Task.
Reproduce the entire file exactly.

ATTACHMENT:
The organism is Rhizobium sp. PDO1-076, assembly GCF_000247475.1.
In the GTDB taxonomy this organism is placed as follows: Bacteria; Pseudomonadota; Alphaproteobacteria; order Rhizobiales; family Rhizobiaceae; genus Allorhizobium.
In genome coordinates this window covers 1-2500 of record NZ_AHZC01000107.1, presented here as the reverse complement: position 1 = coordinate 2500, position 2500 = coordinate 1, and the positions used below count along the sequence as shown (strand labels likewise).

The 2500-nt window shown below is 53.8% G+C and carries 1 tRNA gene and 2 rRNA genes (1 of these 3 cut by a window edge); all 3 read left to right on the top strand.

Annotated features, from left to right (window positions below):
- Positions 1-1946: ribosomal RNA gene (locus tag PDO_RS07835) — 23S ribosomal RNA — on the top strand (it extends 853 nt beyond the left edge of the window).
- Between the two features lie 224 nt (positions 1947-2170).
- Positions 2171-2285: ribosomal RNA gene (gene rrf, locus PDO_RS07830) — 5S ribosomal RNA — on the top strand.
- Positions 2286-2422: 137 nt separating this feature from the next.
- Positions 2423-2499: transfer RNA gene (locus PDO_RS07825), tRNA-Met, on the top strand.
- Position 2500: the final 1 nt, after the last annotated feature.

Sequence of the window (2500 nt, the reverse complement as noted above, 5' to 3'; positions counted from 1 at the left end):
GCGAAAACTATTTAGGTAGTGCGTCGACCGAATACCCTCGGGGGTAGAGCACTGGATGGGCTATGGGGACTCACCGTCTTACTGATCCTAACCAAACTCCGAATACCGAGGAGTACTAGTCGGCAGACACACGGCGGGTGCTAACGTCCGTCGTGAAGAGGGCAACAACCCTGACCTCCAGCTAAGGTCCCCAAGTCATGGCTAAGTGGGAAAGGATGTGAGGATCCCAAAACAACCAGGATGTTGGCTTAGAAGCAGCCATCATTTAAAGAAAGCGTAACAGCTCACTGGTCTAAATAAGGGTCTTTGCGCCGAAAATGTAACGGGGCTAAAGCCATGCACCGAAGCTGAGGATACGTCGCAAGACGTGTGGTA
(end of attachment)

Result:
The organism is Rhizobium sp. PDO1-076, assembly GCF_000247475.1.
In the GTDB taxonomy this organism is placed as follows: Bacteria; Pseudomonadota; Alphaproteobacteria; order Rhizobiales; family Rhizobiaceae; genus Allorhizobium.
In genome coordinates this window covers 1-2500 of record NZ_AHZC01000107.1, presented here as the reverse complement: position 1 = coordinate 2500, position 2500 = coordinate 1, and the positions used below count along the sequence as shown (strand labels likewise).

The 2500-nt window shown below is 53.8% G+C and carries 1 tRNA gene and 2 rRNA genes (1 of these 3 cut by a window edge); all 3 read left to right on the top strand.

Annotated features, from left to right (window positions below):
- Positions 1-1946: ribosomal RNA gene (locus tag PDO_RS07835) — 23S ribosomal RNA — on the top strand (it extends 853 nt beyond the left edge of the window).
- Between the two features lie 224 nt (positions 1947-2170).
- Positions 2171-2285: ribosomal RNA gene (gene rrf, locus PDO_RS07830) — 5S ribosomal RNA — on the top strand.
- Positions 2286-2422: 137 nt separating this feature from the next.
- Positions 2423-2499: transfer RNA gene (locus PDO_RS07825), tRNA-Met, on the top strand.
- Position 2500: the final 1 nt, after the last annotated feature.

Sequence of the window (2500 nt, the reverse complement as noted above, 5' to 3'; positions counted from 1 at the left end):
GCGAAAACTATTTAGGTAGTGCGTCGACCGAATACCCTCGGGGGTAGAGCACTGGATGGGCTATGGGGACTCACCGTCTTACTGATCCTAACCAAACTCCGAATACCGAGGAGTACTAGTCGGCAGACACACGGCGGGTGCTAACGTCCGTCGTGAAGAGGGCAACAACCCTGACCTCCAGCTAAGGTCCCCAAGTCATGGCTAAGTGGGAAAGGATGTGAGGATCCCAAAACAACCAGGATGTTGGCTTAGAAGCAGCCATCATTTAAAGAAAGCGTAACAGCTCACTGGTCTAAATAAGGGTCTTTGCGCCGAAAATGTAACGGGGCTAAAGCCATGCACCGAAGCTGAGGATACGTCGCAAGACGTGTGGTA